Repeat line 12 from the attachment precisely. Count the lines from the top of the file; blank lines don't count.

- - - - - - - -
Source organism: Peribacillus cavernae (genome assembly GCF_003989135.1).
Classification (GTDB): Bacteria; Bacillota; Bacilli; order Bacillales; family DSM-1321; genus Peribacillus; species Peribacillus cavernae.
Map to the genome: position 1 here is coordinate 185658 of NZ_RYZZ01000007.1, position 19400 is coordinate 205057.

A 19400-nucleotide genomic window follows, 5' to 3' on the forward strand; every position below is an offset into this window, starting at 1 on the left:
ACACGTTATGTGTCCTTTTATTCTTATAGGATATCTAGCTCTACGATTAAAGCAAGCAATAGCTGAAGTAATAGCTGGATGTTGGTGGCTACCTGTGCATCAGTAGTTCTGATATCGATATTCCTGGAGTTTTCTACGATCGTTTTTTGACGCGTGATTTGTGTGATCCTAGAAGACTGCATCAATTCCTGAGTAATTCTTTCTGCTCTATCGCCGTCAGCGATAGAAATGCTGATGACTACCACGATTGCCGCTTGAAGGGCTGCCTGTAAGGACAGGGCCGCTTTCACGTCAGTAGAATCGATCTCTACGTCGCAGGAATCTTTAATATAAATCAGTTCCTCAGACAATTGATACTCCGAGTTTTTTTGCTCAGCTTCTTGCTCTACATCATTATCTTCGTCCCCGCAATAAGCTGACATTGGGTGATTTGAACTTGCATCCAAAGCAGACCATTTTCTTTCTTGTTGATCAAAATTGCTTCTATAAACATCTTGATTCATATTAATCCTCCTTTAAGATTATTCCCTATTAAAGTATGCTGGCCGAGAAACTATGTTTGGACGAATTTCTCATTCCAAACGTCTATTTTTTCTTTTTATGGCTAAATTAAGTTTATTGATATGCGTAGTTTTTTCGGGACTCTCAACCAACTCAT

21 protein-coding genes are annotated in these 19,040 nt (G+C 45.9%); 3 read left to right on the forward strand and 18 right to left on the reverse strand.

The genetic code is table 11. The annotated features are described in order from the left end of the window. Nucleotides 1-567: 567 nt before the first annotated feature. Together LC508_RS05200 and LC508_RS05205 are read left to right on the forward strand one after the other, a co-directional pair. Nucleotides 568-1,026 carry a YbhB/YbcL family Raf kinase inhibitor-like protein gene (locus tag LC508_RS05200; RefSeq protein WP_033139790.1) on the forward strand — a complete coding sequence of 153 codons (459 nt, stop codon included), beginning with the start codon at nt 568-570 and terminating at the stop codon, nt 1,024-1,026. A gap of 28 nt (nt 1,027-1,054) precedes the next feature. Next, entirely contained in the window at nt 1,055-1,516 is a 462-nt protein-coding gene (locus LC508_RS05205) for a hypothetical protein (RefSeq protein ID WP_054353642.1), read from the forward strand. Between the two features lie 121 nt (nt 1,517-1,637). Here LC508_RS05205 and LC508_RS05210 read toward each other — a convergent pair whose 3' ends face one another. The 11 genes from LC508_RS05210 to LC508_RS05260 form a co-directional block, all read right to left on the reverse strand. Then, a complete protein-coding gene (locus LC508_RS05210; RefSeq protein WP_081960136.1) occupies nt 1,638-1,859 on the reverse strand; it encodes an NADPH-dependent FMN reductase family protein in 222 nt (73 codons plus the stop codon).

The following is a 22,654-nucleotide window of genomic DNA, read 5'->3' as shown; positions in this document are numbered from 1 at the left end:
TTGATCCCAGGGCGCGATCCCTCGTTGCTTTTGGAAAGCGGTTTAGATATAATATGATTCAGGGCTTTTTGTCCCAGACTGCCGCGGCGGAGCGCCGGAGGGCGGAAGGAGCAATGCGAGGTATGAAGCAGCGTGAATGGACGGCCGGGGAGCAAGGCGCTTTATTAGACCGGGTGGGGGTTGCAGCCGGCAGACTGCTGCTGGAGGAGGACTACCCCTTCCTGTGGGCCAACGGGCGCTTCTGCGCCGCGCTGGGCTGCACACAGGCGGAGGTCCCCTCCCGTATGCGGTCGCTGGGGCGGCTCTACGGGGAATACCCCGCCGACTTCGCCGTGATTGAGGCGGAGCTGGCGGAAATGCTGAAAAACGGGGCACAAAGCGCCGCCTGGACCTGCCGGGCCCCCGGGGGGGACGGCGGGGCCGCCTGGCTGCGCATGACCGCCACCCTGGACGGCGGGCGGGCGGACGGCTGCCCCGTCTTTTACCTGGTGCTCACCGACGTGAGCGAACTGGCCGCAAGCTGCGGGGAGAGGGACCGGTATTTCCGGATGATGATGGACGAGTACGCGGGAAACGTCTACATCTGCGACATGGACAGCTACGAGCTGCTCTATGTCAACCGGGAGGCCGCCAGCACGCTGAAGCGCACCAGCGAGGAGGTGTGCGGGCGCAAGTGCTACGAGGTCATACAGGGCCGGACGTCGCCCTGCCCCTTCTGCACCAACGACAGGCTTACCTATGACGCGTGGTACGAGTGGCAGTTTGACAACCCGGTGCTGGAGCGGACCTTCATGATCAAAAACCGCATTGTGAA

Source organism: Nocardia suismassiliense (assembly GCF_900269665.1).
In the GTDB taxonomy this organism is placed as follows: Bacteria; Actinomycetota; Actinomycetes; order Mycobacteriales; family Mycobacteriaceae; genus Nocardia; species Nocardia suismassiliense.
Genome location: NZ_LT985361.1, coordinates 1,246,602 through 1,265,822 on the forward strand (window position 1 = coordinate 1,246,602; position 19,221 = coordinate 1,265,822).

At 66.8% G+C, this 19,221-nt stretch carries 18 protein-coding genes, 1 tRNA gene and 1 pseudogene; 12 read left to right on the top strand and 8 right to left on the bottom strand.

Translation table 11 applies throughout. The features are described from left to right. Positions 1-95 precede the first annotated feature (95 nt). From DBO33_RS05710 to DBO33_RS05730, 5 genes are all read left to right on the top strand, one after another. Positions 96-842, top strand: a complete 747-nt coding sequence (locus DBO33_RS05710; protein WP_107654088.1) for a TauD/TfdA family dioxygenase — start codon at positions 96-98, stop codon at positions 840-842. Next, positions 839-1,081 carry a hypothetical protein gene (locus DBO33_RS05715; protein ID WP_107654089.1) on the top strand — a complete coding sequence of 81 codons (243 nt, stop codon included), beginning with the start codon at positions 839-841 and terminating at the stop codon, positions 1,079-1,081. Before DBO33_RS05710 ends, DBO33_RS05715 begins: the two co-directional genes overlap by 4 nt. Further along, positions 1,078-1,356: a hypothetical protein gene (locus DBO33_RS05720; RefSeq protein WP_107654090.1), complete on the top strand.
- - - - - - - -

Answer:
Genome location: NZ_LT985361.1, coordinates 1,246,602 through 1,265,822 on the forward strand (window position 1 = coordinate 1,246,602; position 19,221 = coordinate 1,265,822).